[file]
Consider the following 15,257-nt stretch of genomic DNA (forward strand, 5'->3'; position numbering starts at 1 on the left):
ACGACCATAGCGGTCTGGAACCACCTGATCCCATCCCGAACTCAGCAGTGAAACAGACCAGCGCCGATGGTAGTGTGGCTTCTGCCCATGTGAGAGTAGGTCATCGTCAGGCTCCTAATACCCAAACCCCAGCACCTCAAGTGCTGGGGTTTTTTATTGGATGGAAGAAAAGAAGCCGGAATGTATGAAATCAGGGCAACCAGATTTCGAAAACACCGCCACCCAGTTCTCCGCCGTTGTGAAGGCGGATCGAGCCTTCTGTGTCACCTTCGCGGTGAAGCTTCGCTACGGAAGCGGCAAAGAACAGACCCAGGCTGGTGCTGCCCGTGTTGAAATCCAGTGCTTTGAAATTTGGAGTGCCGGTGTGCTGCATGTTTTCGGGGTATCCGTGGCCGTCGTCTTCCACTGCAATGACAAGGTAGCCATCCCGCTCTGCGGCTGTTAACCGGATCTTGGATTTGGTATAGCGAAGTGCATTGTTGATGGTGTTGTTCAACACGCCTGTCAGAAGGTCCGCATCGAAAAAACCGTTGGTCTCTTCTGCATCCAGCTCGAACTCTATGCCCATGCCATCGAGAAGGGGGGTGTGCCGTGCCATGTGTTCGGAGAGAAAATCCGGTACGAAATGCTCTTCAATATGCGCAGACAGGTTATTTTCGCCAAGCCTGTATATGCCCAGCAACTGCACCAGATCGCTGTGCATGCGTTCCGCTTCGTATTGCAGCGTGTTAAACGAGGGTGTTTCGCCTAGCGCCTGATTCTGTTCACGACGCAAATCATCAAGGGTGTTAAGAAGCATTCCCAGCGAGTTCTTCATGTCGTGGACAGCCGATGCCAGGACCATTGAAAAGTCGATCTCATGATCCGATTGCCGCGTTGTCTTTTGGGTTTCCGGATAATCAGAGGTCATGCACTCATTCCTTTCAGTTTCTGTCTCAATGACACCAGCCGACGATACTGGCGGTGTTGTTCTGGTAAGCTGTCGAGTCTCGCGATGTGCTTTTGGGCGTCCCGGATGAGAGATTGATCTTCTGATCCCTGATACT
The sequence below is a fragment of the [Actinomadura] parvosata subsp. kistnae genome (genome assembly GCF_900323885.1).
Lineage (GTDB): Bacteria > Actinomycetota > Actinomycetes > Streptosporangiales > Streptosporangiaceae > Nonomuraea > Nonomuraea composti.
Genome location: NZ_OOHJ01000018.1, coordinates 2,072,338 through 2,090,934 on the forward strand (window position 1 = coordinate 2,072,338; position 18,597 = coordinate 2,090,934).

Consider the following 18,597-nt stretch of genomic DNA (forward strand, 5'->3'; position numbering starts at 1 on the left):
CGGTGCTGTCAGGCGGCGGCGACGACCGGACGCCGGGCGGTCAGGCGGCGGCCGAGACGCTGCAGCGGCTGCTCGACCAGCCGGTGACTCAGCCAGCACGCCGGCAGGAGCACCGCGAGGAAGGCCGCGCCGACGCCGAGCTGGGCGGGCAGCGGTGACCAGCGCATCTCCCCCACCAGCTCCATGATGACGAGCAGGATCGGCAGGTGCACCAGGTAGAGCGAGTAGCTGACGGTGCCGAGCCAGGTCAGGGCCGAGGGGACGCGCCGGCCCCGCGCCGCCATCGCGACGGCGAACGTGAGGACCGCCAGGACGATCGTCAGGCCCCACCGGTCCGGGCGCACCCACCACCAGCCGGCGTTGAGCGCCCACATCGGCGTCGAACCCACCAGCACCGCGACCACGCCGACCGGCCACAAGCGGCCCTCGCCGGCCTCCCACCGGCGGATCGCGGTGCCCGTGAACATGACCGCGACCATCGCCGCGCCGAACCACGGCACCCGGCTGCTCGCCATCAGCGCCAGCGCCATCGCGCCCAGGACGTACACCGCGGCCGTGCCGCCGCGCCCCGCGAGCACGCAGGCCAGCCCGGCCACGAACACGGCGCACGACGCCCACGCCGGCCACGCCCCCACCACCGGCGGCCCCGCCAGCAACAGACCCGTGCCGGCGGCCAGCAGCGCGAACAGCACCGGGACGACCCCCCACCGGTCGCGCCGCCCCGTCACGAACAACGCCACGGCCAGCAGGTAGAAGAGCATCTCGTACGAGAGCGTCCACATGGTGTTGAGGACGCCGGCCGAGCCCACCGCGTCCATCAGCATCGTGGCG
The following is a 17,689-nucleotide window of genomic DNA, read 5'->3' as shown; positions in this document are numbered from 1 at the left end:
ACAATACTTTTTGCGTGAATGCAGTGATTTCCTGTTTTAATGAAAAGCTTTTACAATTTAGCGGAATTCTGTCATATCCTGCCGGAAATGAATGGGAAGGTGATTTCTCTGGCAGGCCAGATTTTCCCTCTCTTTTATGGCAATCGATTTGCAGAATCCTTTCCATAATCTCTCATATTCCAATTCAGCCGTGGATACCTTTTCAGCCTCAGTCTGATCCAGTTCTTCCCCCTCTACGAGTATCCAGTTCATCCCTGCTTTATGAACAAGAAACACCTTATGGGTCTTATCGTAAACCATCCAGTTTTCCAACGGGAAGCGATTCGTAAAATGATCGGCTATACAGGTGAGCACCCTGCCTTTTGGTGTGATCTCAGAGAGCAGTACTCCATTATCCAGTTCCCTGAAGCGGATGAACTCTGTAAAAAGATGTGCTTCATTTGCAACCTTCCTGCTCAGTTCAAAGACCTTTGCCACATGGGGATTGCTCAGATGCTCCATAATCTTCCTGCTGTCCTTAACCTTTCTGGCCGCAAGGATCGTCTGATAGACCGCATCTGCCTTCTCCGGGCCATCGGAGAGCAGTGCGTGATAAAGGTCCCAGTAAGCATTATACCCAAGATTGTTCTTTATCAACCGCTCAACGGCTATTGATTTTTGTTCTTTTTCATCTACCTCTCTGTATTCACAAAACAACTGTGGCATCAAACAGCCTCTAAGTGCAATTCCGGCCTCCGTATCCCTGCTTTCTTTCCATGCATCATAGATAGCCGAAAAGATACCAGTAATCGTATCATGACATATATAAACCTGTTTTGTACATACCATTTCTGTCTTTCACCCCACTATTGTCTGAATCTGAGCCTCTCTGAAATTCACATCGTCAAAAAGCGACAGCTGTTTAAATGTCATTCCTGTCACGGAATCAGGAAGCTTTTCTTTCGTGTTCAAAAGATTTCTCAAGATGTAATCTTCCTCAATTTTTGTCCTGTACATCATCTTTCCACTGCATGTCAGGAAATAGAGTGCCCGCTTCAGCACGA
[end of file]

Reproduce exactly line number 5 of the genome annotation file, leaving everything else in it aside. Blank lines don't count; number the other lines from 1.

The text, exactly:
Genome location: NZ_OOHJ01000018.1, coordinates 2,072,338 through 2,090,934 on the forward strand (window position 1 = coordinate 2,072,338; position 18,597 = coordinate 2,090,934).